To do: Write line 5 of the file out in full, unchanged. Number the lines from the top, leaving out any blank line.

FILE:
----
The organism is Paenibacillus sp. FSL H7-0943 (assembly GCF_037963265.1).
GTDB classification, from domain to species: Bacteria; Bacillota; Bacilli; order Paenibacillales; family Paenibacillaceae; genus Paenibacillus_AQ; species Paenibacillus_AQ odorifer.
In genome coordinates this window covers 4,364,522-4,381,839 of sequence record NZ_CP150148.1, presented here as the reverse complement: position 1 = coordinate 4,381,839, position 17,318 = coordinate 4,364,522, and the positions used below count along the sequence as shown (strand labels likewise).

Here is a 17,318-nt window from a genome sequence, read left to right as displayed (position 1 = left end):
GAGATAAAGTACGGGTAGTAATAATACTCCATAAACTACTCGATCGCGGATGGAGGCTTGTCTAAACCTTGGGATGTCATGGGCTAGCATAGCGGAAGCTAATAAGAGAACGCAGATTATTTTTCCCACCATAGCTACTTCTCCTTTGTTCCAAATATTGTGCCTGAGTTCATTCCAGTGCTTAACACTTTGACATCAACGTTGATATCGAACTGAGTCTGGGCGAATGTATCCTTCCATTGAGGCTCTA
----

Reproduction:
GAGATAAAGTACGGGTAGTAATAATACTCCATAAACTACTCGATCGCGGATGGAGGCTTGTCTAAACCTTGGGATGTCATGGGCTAGCATAGCGGAAGCTAATAAGAGAACGCAGATTATTTTTCCCACCATAGCTACTTCTCCTTTGTTCCAAATATTGTGCCTGAGTTCATTCCAGTGCTTAACACTTTGACATCAACGTTGATATCGAACTGAGTCTGGGCGAATGTATCCTTCCATTGAGGCTCTA